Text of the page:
What is Cultural Intelligence (CQ):
CQ is the capability to function effectively in culturally diverse situations (Ang & van Dyne, Handbook of Cultural Intelligence, 2008). It predicts and explains why some people thrive and some struggle in culturally diverse settings. It consists of four complementary capabilities or dimensions: CQ Drive, CQ Knowledge, CQ Strategy, and CQ Action.
I believe that our cultural intelligence is not fixed; it develops and grows through experiences. This is why it is vital that your global nomads interact with their host country. With your family values as a framework, you can foster cultural understanding and respect with your children thus giving them this benefit for their whole life-time.
CQ Knowledge, i.e., the level of understanding about how cultures are similar and different, plays an enormous part of being an expat child but it is not the most important thing a child learns living overseas. My children learned how to give a greeting in Thailand, how to behave in an Islamic environment and how to sing happy birthday in five different languages before they reached the age of 10.
Real learning came from two key areas of all international assignments —motivation and action
When I look back over my children’s time as expats, these two areas of motivation stick out in my mind because they were driven by children under the age of ten. Please note I will be using ‘he’ instead of ‘he or she’ but this does not mean all of these references are about my son. (He has told me I need to stop writing about him…hum?)
Wanting to make a difference in a child’s life, he got friends to donate small items to sell so they could support a child going to school. The East Cipinang trash dump a poverty-stricken area in Jakarta needed a way for the trash pickers to get a better education. It was the motivation of my child to get others involved so children living on the dump could go to an area school.
After having malaria, it became clear that if expat kids can get it easily, then more local children need essential long-lasting insecticidal nets to sleep under. Raising awareness has been an enormous undertaking since there are millions of reported cases of malaria and many of those causing death among children under the age of five. Using summer time to continue to raise awareness in the USA to help funding go to countries with lots of malaria.
These areas of action were very important to at least one of my children.
Rescue and conservation of distressed elephants in Thailand. By spending time caring for the elephants at the Sanctuary and Rescue Center for elephants in Northern Thailand (Chiang Mai), he showed action. Elephants are officially classified as an endangered species. There are 3000 to 4000 elephants in Thailand. Elephants form their social groups, and they even have different personalities. The Sanctuary and Rescue Center is always adding to their herd, as they look for elephants in desperate need of care.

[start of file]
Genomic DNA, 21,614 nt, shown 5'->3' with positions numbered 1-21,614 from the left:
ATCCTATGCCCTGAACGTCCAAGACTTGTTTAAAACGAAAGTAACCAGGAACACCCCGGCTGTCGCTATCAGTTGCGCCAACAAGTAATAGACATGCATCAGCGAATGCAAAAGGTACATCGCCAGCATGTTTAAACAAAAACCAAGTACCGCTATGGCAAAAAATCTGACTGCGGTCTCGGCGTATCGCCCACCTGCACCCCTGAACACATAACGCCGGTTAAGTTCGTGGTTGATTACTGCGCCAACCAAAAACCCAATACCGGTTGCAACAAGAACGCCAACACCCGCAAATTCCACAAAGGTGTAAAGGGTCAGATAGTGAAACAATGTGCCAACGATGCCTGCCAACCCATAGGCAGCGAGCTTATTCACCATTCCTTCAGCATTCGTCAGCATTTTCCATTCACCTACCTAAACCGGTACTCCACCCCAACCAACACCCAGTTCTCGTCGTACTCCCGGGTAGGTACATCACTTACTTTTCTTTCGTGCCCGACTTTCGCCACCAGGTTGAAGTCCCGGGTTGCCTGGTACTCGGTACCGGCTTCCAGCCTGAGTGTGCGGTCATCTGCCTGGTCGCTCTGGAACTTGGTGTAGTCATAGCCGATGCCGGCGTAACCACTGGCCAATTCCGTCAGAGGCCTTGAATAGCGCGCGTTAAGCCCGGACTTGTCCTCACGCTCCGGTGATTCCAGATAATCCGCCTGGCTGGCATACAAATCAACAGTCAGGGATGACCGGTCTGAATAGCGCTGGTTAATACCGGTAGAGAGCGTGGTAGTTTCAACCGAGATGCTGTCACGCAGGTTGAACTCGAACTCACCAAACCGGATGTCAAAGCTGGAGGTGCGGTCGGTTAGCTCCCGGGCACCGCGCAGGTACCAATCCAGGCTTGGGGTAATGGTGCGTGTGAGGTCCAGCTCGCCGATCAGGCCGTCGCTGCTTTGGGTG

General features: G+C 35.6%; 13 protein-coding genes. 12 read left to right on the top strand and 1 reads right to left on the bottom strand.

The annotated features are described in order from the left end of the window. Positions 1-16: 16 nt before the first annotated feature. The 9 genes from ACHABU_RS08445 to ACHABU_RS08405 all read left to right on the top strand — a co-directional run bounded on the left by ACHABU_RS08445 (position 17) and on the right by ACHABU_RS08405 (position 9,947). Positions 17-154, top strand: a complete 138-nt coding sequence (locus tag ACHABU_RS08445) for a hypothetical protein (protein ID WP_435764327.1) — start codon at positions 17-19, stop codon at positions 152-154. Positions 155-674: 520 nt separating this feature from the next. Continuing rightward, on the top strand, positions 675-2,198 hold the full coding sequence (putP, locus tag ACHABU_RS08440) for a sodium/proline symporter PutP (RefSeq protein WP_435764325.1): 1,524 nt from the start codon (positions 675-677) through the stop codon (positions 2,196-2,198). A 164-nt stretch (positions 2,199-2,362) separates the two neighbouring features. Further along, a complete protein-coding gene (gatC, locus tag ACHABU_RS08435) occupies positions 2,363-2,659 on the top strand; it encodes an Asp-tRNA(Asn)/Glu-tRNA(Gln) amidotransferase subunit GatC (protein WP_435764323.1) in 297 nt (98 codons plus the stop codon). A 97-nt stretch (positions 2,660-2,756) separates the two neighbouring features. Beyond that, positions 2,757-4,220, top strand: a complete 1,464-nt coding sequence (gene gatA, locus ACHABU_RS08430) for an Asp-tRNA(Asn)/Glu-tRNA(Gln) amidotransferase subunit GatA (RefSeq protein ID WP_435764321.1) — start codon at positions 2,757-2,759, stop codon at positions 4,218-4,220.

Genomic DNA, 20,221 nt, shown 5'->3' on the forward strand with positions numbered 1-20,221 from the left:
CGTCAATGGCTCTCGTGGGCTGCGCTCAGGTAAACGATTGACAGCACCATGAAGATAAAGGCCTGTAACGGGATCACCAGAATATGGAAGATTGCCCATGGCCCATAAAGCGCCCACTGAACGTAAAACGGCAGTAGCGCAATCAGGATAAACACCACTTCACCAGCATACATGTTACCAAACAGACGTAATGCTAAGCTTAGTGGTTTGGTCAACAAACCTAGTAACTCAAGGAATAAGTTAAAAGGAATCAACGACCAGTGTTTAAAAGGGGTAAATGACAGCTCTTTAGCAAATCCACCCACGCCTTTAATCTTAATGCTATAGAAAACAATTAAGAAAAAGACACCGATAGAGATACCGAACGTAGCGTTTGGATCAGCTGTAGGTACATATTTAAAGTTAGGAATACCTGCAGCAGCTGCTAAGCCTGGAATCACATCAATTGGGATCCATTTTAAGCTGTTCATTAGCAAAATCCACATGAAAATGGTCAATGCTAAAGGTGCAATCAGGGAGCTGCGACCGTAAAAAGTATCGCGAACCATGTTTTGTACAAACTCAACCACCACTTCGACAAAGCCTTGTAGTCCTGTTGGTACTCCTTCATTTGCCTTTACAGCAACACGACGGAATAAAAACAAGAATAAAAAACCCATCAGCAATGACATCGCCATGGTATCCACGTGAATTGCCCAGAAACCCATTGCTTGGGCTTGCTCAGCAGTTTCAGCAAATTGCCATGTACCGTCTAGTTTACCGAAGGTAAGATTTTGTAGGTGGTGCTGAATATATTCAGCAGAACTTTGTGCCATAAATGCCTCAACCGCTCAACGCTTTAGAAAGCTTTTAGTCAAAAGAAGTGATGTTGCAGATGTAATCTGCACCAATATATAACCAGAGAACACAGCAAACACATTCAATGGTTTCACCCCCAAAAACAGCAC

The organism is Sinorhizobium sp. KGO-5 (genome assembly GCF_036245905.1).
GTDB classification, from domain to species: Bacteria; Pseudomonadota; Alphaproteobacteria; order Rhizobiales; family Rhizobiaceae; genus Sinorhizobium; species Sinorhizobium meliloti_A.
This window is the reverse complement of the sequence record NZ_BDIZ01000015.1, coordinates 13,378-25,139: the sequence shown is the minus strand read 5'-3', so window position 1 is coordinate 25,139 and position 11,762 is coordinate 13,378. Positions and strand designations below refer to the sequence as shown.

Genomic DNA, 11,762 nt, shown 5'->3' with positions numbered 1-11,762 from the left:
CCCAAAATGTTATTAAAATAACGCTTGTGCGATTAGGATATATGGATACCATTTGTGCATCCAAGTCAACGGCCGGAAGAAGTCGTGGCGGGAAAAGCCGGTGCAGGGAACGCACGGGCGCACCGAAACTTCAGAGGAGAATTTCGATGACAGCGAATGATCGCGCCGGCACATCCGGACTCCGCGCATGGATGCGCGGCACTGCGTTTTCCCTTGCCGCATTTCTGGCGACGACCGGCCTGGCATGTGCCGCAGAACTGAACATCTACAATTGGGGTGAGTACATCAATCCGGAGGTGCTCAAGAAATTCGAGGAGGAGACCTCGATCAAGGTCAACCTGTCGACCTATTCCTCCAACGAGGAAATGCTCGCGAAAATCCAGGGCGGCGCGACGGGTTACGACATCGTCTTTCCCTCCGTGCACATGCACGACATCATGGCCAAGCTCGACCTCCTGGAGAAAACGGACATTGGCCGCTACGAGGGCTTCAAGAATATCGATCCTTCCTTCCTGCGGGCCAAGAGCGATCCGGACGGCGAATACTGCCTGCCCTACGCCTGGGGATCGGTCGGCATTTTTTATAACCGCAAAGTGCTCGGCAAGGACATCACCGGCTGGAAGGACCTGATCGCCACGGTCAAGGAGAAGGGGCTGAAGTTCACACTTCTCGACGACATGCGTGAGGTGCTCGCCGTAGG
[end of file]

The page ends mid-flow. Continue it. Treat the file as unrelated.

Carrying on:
Feed the Needy in Lagos, Nigeria by spending time preparing the food and serving it, gives a child the understanding that we need to be grateful for what we have but also we need to have empathy and compassion for others who have so much less. Action like this that is on-going and demanding are actual examples of expats around the world making a difference.
Caring for the Reef system can be a worldwide experience when you summer in Roatan, Honduras. This is where you live off the second longest barrier reef system in the world, and yet you live during the school year in Thailand. The ability to clean up the reefs, care about the worldwide implications of trash in our waterways and see the impact divers can have with they are not environmental careful is terrific experiences.
Children are naturally interested in others. Children naturally care about others. To motivation and action to happen in an expat family, parents just need to add exposure and time. If parents expose children to “real life” situations in your home environment, children have compassion. If parents don’t rush but allow a child time to feel the situation and have an opinion about the situation usually “action” will occur.
Often as expat parents, we are swamped and as all parents know it is much easier to do something ourselves than to ask our eight-year-old to do something. Stop. Let your child do what they feel might make the situation better. Let them express their compassion.
Expat parents are well advised to invest in their children by helping them to increase their CQ with real-life experiences now.
Julia Simens: Helping Families Worldwide